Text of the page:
All of the best leaders I’ve ever worked with have all had one thing in common. A great sense of humor. Over the years it’s become pretty clear to me that a good sense of humor is a huge part of being a great leader.
I sat down with two friends and former coworkers Jeff Kosloski and Suz Keen to discuss leadership in the digital age — and why funny is so important. Enjoy.
Laughter + Leadership from Wade Campbell on Vimeo.
The other day I found myself at one of the 424 Starbucks coffee shops in Seattle. I was reading Charlene Li’s Open Leadership when a young man walked into the store with a back-pack and a skateboard. I like people with skateboards as a general rule—but this one disappointed me.
He ordered a coffee and the Barista, pleasantly filled his order. This is when things got weird. The man complained that his coffee wasn’t hot enough. He was actually disappointed that the coffee ‘didn’t even burn his tongue’ as if that was the measure of appropriately hot coffee.
The Barista explained the pot was recently brewed. She apologized and offered to brew him a fresh pot right then and there. It would take about 5 minutes but she was happy to oblige. He wasn’t having it and suggested she give him an Americano and they could call it even.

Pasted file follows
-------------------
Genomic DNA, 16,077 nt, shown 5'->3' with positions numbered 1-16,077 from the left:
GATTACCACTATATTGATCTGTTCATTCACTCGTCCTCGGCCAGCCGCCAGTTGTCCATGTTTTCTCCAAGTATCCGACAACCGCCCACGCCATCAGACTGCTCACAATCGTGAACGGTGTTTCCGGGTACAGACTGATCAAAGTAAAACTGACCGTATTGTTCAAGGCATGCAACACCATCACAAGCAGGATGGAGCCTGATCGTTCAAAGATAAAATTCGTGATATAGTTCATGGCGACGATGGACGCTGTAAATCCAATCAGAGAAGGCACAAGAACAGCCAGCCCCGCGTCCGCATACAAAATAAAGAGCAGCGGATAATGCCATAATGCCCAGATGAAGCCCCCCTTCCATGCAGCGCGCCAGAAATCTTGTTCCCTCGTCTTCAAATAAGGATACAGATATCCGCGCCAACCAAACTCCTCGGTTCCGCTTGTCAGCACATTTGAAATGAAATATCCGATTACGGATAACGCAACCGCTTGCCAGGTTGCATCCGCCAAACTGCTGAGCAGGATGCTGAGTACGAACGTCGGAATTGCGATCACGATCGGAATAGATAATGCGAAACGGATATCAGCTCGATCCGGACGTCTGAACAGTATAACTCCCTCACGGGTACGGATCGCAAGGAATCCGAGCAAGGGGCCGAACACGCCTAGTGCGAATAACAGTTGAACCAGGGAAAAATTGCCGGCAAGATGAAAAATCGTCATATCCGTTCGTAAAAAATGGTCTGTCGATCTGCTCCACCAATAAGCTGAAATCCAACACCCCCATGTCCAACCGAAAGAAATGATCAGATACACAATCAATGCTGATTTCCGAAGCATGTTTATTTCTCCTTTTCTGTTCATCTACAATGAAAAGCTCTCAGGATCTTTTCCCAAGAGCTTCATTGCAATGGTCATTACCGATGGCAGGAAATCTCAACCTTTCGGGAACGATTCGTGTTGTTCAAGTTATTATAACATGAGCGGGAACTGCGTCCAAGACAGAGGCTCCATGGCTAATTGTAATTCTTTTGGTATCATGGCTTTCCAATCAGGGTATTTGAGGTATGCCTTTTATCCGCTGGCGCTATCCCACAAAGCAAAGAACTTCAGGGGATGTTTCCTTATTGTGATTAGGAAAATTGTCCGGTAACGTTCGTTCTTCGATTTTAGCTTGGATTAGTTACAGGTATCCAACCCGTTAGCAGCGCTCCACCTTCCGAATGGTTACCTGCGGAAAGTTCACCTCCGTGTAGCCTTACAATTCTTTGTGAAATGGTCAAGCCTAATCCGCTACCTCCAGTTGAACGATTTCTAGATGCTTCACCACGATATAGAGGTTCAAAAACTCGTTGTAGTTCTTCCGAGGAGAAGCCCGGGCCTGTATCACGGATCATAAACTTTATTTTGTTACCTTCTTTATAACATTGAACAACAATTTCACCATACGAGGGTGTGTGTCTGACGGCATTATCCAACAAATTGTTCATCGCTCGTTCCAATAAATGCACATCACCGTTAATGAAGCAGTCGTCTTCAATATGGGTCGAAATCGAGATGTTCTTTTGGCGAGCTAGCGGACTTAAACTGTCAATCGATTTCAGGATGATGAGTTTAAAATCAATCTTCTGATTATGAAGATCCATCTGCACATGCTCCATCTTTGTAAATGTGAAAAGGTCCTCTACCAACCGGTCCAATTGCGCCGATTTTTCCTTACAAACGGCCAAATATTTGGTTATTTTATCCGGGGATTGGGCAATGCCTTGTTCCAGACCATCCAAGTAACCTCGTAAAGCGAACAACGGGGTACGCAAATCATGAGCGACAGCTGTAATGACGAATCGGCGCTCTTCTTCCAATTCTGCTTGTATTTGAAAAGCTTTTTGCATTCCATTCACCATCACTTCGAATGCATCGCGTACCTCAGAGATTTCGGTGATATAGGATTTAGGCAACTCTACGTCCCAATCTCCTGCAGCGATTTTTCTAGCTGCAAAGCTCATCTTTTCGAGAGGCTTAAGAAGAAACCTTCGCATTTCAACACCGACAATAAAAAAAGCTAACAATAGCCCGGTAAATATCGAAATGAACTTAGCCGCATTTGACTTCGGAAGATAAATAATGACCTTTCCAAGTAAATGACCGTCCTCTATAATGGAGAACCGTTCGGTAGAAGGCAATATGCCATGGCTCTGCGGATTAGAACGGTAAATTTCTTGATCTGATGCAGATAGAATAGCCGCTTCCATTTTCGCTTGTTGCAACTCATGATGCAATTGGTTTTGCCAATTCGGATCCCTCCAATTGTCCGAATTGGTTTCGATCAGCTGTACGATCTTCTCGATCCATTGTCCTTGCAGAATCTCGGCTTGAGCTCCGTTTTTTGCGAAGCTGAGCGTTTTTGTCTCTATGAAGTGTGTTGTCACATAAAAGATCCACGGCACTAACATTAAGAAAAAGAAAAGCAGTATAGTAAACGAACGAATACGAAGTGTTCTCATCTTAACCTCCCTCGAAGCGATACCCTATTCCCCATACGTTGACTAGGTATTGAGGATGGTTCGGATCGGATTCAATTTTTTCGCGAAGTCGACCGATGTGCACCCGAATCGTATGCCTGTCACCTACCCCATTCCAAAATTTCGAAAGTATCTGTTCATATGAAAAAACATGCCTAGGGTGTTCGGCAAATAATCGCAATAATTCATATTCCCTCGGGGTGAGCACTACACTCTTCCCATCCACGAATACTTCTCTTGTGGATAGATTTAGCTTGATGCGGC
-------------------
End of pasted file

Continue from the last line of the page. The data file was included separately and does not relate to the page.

“No problem, but you’ll have to pay the difference” she told him. From the measured debate that followed—his motive was clear. He was trying to get a more expensive coffee for the regular price. Overhearing the debate was fascinating. The rational of the customer quickly became ridiculous—and I found myself in awe of the Barista’s patience and fortitude. After the customer left in a huff—the other Barista reassured her co-worker that she had done the right thing.
So what does this exchange teach us about leadership? A lot. First, that the employee cared enough not to be bullied. It would have been easier for her to just give him what he wanted. Put in her shoes I may have done just that. However, she had too much respect for herself or the company to give in. She stood up for what she believed was right—even if it meant having a customer leave in frustration.
This also got me thinking about social media and the court of public opinion. Like Charlene Li illustrates through her book: Openness to complaints can lead to clarification of what a company stands for. It’s the heat of conflict through which true colors are revealed. As a fly on the wall it was clear to see that the Starbucks employee was operating from sound principles and the customer was not. If this exchange had taken place in the social media sphere—the pushy customer is quickly revealed for what he was: Untruthful and manipulative.